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Now I know what I am about to tell you is difficult to believe (Why isn’t this on the front pages? Where’s the big political row?) but I promise you that it is true. The extraordinary Legislative and Regulatory Reform Bill, currently before the House, gives ministers power to amend, repeal or replace any legislation simply by making an order and without having to bring a Bill before Parliament. The House of Lords Constitution Committee says the Bill is “of first-class constitutional significance” and fears that it could “markedly alter the respective and long standing roles of minister and Parliament in the legislative process”.
Ministers must not be allowed to abuse proposed laws aimed at cutting red tape, a Commons committee has said.
It wants extra safeguards drafted into the Legislative and Regulatory Reform Bill, due to be debated on Thursday.
The bill aims to speed up the process by which redundant laws are changed and allows them to be amended on ministers' orders, without parliamentary scrutiny.......
The Commons Regulatory Reform Committee.....
.....is pressing for the power to monitor all laws amended by ministers, so it can veto any it decides need further parliamentary intervention.
The committee also wants certain laws protected from the changes.
Andrew Miller, Labour MP for Ellesmere Port and Neston, said: "This bill must be scrutinised with particular care.
"Our report recognises that there is widespread support for removing redundant regulation and costly red tape.
"But the problem many people will have with part one of this bill, as drafted, is that it provides ministers with a wide and general power that could be used to repeal amend or replace almost any primary legislation.
The Bill subjects this drastic power to limits, but these are few and weak. If enacted as it stands, we believe the Bill would make it possible for the Government, by delegated legislation, to do (inter alia) the following:
# create a new offence of incitement to religious hatred, punishable with two years’ imprisonment;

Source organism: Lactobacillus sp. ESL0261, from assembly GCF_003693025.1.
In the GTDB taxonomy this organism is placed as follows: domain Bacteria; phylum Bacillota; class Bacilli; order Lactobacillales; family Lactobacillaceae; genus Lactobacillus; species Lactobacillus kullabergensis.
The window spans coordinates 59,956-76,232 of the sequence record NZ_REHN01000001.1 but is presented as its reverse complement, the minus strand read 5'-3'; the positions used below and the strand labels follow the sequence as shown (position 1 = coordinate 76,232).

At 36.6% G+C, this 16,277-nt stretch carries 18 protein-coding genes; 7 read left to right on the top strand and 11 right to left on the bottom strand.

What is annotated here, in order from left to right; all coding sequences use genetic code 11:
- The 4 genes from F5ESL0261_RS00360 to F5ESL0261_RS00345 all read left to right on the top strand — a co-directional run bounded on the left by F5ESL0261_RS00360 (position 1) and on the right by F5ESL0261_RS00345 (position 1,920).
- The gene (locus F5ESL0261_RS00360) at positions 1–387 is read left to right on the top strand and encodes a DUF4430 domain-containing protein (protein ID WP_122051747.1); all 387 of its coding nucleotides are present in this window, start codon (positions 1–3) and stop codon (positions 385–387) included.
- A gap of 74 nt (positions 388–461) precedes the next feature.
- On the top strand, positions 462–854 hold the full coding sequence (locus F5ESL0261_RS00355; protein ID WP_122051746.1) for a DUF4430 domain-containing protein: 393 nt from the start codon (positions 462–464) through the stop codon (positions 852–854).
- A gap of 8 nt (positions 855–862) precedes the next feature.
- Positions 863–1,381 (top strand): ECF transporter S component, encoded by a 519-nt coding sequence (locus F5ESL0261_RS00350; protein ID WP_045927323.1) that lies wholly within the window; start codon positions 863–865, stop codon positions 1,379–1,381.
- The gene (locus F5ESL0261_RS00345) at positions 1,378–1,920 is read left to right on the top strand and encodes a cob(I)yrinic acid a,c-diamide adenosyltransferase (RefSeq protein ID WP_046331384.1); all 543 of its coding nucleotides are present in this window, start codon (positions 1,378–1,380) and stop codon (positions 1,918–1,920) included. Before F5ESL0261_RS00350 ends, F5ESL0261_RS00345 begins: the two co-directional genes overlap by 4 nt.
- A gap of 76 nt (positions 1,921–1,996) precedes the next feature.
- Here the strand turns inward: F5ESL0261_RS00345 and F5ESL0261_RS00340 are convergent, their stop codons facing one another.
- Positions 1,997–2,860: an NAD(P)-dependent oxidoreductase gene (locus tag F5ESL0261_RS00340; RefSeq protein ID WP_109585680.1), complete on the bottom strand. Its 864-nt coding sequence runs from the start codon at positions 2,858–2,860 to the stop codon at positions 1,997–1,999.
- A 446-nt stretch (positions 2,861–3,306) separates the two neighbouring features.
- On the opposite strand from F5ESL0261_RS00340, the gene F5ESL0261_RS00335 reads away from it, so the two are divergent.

# curtail or abolish jury trial;
# permit the Home Secretary to place citizens under house arrest;
# allow the Prime Minister to sack judges;
# rewrite the law on nationality and immigration;
# “reform” Magna Carta (or what remains of it).
It would, in short, create a major shift of power within the state, which in other countries would require an amendment to the constitution; and one in which the winner would be the executive, and the loser Parliament.
Blair backs down over regulatory reform bill
By Jean Eaglesham,Chief Political Correspondent
Published: April 13 2006 03:00 | Last updated: April 13 2006 03:00
Sweeping ministerial powers in a proposed bill designed to cut red tape are to be curtailed following a row over their constitutionality, the minister responsible said yesterday.
Jim Murphy, the cabinet office minister, said the government would back down from the highly contentious plans to cut the bureaucracy burden on business and amend the proposed law, which has been dubbed a shortcut to dictatorship.
Originally posted by Liberal1984
guess what: Last I heard it was only parliamentary review panel who would be safeguarding it. Ok so a few more power hungry MP's get to safeguard democracy without putting it to greater parliamentary vote. That's just great!!!
I wonder when Tony Blair and his friend Ian Blair will have them locked for 90 days without charge, trial or discharge? (All in the interests of national security; and eliminating bureaucracy of course).
Also sminkeypinkey if you think parliament "does what it was always going to do" you may be right but it does raise questions about us all being here and the already stale state of democracy don't you think?
Also Sminkeypinkey I found this politics.guardian.co.uk... Guardian bill about Blair backing down as your Financial Times one was incomplete to non-subscribers. But apart from what I read in the Sun I can’t find anymore details about HOW they have backed down. Can you?
England is on the road to dictatorship
we need a constitution and a new Bill of rights.
We need legislation protective of freedom that cannot be undone by parliament without also a popular referendum.
Democracy is under a sustained attack and each time they get braver they take a little more of our freedom with legislation that gets a little bit creepier